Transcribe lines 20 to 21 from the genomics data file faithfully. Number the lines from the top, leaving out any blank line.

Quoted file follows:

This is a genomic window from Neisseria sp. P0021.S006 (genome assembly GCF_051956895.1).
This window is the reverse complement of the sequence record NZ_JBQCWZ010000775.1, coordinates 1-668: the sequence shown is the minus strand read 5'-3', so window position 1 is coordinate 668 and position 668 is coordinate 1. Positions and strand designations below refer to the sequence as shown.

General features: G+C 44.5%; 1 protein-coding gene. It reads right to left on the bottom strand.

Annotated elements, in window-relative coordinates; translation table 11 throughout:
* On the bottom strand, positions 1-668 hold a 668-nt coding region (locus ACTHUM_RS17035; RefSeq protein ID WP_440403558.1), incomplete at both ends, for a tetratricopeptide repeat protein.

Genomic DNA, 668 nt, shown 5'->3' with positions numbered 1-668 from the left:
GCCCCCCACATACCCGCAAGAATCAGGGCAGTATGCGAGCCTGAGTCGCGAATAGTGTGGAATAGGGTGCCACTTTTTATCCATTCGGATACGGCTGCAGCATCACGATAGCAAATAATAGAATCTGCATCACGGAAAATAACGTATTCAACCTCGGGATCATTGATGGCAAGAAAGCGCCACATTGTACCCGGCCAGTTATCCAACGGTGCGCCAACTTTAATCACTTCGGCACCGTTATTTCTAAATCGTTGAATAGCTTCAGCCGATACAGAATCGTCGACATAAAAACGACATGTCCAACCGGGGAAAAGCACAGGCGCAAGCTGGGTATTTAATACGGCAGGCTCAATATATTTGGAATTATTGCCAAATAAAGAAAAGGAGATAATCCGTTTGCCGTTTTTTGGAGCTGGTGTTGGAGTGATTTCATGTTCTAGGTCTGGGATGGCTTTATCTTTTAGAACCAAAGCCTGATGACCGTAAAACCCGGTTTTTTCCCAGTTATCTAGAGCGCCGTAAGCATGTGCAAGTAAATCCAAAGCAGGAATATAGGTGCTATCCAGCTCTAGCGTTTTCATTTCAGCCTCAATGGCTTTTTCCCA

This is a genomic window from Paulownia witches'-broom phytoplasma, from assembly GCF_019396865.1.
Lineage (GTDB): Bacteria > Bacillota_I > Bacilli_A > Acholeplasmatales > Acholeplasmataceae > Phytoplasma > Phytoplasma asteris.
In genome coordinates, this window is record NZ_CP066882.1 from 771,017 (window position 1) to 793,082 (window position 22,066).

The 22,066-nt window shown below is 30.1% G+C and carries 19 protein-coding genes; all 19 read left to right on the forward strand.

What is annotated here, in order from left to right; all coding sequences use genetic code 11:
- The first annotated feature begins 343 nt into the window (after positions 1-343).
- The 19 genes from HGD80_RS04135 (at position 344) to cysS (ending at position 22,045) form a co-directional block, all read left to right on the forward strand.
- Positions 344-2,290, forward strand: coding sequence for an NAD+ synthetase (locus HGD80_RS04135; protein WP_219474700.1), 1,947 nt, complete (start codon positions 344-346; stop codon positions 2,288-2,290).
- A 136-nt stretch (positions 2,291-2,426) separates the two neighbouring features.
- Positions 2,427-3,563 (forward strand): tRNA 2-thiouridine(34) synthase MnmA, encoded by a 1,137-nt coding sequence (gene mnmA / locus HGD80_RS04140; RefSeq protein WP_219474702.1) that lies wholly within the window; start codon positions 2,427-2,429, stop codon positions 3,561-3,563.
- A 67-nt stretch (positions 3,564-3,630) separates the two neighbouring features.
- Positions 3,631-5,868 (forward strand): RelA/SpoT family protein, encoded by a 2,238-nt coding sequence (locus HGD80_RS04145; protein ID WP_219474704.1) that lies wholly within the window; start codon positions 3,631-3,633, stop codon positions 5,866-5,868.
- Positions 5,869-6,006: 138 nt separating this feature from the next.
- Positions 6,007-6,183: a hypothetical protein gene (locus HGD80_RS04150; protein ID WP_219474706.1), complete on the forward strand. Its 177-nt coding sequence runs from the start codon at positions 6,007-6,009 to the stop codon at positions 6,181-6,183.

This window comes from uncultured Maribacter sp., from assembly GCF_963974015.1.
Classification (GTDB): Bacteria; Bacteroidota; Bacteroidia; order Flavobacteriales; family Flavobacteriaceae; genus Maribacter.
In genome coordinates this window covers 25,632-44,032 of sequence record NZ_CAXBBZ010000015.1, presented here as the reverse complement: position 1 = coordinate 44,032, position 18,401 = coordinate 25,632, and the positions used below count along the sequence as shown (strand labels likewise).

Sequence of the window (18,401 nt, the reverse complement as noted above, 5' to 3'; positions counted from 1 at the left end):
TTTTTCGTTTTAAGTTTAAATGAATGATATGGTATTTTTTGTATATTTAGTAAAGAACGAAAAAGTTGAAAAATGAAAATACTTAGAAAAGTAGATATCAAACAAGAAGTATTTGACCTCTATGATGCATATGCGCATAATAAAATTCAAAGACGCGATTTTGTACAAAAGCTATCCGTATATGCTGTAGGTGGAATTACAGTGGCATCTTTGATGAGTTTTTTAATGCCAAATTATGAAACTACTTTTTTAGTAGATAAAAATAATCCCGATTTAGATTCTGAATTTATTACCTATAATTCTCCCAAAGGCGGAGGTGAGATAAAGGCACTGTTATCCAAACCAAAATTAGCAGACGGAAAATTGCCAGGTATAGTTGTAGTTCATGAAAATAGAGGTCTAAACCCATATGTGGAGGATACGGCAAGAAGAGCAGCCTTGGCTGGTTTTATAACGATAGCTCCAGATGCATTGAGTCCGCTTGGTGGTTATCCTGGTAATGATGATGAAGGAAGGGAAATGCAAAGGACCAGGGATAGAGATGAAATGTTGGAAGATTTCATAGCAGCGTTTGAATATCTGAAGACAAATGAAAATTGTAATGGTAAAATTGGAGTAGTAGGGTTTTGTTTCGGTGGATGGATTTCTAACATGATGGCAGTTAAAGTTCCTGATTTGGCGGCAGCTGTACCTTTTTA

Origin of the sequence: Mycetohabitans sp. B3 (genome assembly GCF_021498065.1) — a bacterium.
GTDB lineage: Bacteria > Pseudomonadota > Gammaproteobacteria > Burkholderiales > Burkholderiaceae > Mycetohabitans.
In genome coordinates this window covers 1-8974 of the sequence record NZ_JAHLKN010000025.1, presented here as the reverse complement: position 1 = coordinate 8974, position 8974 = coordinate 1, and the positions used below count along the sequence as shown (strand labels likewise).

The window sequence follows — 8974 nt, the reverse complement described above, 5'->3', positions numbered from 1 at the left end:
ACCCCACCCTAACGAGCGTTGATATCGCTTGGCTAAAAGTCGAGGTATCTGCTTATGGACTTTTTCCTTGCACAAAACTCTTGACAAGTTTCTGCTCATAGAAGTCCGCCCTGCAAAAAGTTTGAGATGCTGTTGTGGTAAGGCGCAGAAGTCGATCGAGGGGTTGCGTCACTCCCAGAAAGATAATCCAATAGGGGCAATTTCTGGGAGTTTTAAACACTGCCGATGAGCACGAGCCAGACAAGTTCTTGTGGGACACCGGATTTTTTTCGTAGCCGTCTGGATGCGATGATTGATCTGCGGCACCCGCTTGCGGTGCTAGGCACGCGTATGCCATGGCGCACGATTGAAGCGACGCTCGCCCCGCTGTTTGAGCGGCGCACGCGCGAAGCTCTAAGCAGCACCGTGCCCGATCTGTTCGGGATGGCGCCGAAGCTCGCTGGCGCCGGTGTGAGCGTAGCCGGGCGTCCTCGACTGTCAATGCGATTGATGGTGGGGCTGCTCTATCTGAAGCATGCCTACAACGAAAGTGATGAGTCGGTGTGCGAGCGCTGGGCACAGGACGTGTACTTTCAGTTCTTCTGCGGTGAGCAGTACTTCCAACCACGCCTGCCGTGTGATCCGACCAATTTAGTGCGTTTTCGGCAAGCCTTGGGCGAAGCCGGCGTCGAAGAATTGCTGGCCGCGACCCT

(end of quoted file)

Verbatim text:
- Positions 5,869-6,006: 138 nt separating this feature from the next.
- Positions 6,007-6,183: a hypothetical protein gene (locus HGD80_RS04150; protein ID WP_219474706.1), complete on the forward strand. Its 177-nt coding sequence runs from the start codon at positions 6,007-6,009 to the stop codon at positions 6,181-6,183.